How to Fill Out Divorce Paperwork in Alaska

By Wayne Thomas

The process for filling out divorce paperwork in Alaska depends on whether you and your spouse agree. In cases where there is no dispute regarding property division, spousal support and child custody and support, Alaska courts refer to the matter as "uncontested." In uncontested cases, much of the time-consuming aspects of divorce can be avoided. If there are areas of dispute, the matter is deemed contested and your case must proceed under the formalities of a traditional divorce action. Understanding how agreement affects the paperwork you need to file will help you avoid delays in the Alaska divorce process.

The process for filling out divorce paperwork in Alaska depends on whether you and your spouse agree. In cases where there is no dispute regarding property division, spousal support and child custody and support, Alaska courts refer to the matter as "uncontested." In uncontested cases, much of the time-consuming aspects of divorce can be avoided. If there are areas of dispute, the matter is deemed contested and your case must proceed under the formalities of a traditional divorce action. Understanding how agreement affects the paperwork you need to file will help you avoid delays in the Alaska divorce process.

Residency

If you wish to file for divorce in Alaska, you must have some connection with the state. This is known as the residency requirement, which generally requires the filing spouse to live in the state. However, if the filing spouse does not live in the state, an exception exists allowing that spouse to file if the non-filing spouse is a resident and the parties were married out of state. Unlike other states, Alaska does not have a set period of time for establishing residency. Instead, you must simply be present in the state and possess an intent to continue living in Alaska.

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Dissolution Petition

If you and your spouse are in complete agreement, you may fill out a joint petition for dissolution of marriage together and then file it along with an information sheet and waiver of notice form with the Superior Court. All of these forms can be obtained through the court's website. The petition asks the court to grant you a divorce under the no-fault ground of incompatibility, which you believe caused the breakdown of your marriage. You and your spouse must provide basic information about each other and the marriage in the petition, and fully disclose your property, debts and incomes. You must also indicate how assets and debts will be divided between you and your spouse after the marriage ends and specify a spousal support amount, if any. If you have minor children, you must furnish additional information and provide a detailed custody arrangement and schedule, as well as a separate child support calculation form.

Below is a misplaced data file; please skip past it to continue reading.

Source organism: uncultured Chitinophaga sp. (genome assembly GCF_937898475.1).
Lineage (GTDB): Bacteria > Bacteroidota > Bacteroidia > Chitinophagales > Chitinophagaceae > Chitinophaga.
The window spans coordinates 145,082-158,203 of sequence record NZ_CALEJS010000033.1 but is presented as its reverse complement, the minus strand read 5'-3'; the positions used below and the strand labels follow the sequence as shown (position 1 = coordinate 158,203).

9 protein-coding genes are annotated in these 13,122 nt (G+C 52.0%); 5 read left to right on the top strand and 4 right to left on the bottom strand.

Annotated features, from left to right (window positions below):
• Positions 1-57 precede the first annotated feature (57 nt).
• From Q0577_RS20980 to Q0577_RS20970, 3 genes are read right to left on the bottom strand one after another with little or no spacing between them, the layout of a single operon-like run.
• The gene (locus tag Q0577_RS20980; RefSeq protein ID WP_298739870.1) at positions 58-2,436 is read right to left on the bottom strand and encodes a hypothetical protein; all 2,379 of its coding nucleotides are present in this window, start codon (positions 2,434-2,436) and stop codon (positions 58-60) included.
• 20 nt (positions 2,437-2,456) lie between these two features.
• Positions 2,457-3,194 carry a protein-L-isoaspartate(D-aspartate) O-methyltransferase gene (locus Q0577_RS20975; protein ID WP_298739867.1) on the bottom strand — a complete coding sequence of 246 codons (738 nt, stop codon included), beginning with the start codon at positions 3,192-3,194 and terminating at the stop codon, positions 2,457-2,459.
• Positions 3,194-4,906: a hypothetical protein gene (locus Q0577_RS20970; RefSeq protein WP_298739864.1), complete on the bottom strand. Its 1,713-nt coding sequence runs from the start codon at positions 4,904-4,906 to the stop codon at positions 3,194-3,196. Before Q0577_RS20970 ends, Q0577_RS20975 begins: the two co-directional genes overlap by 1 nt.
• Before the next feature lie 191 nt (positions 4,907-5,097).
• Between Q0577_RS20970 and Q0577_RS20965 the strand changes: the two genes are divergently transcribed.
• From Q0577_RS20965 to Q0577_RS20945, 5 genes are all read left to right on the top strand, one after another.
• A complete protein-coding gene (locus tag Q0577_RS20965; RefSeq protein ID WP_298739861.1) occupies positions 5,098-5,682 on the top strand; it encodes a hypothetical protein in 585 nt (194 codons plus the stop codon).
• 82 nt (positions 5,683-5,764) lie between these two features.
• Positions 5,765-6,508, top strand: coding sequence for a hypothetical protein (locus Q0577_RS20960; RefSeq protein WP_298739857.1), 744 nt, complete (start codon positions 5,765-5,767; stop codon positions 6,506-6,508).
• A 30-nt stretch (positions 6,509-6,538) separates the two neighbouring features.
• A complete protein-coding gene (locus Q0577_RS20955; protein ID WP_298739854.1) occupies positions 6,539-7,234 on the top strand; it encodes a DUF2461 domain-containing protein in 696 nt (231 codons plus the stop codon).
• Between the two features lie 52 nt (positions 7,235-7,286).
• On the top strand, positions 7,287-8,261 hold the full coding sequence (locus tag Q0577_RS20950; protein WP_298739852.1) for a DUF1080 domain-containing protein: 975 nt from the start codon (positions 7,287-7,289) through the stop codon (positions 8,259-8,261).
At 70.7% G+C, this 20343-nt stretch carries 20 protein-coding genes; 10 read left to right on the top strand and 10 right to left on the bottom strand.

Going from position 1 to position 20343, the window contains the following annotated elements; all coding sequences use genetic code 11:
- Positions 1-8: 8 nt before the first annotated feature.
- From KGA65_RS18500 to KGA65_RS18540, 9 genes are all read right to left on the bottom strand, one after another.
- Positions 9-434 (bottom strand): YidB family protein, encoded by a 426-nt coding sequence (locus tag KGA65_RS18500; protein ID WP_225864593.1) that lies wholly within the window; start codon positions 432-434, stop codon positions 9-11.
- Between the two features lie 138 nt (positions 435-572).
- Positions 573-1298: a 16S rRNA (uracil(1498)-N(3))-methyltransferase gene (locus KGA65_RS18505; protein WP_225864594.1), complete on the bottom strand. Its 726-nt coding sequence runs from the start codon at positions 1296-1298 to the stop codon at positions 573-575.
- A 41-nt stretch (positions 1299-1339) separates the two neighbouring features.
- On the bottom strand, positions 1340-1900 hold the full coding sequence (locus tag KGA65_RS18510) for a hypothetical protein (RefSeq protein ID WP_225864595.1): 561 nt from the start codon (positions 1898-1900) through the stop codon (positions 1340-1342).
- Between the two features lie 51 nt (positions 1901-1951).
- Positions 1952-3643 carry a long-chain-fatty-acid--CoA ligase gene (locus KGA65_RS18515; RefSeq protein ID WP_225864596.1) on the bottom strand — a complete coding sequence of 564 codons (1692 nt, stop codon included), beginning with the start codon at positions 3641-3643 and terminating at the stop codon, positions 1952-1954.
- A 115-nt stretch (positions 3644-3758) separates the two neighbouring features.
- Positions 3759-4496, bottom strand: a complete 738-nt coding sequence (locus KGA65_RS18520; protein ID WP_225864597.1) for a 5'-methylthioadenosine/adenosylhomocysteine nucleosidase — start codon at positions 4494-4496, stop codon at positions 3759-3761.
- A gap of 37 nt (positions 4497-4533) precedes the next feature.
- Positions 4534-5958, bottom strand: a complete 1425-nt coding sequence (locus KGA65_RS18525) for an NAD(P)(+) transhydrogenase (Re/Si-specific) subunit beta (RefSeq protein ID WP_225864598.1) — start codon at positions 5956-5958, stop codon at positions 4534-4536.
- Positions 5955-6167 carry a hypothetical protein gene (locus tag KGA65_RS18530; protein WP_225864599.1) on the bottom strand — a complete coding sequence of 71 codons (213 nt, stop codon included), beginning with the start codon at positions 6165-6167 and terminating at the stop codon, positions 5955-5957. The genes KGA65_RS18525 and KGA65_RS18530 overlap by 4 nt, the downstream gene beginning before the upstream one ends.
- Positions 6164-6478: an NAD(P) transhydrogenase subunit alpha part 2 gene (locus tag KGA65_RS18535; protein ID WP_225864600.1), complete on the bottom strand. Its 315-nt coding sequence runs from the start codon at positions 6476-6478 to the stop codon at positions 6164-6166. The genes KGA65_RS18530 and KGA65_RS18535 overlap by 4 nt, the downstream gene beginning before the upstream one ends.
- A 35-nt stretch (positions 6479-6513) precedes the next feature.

Petition for Divorce

If you and your spouse cannot agree, you will need to file a complaint for divorce. The divorce complaint requests similar information as the petition for dissolution, but instead of outlining the agreements reached by you and your spouse, you will only include your position on the divorce issues and note any specific request regarding property, spousal support and child-related matters. You must also specify a ground for divorce, which can be either based on the no-fault ground of incompatibility or one of the fault grounds recognized in Alaska, such as adultery, extreme cruelty or the commission of a felony. Once this document is filed, your spouse will need to be provided notice and an opportunity to respond. This is known as service of process and must be accomplished by a professional process server or by certified mail. Once served, your spouse has 20 days to respond in writing. After he either responds or fails to respond, known as default, the divorce can move forward.

After Filing

Although divorce paperwork starts the process, you will not be considered divorced until ordered by the court after a hearing, which cannot occur sooner than 30 days after filing in Alaska. If your case is uncontested, the hearing is typically the next and final step. At the hearing, a judge will review your agreements to make sure they are complete and not unfair to you or your spouse. If there are minor children, the court will need to make sure that your custody arrangement promotes the best interests of the child and that the child support calculations are correct. If your case is contested, the process will depend greatly on the degree of disagreement and complexity of the issues. For example, either party can request temporary orders while the divorce is pending regarding property, custody and support, which can slow the process. Further, if marital fault is alleged, there are pretrial matters, such as securing evidence and witness testimony, and required briefs must be submitted, this can create further delays in obtaining a final hearing and judgment.

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References

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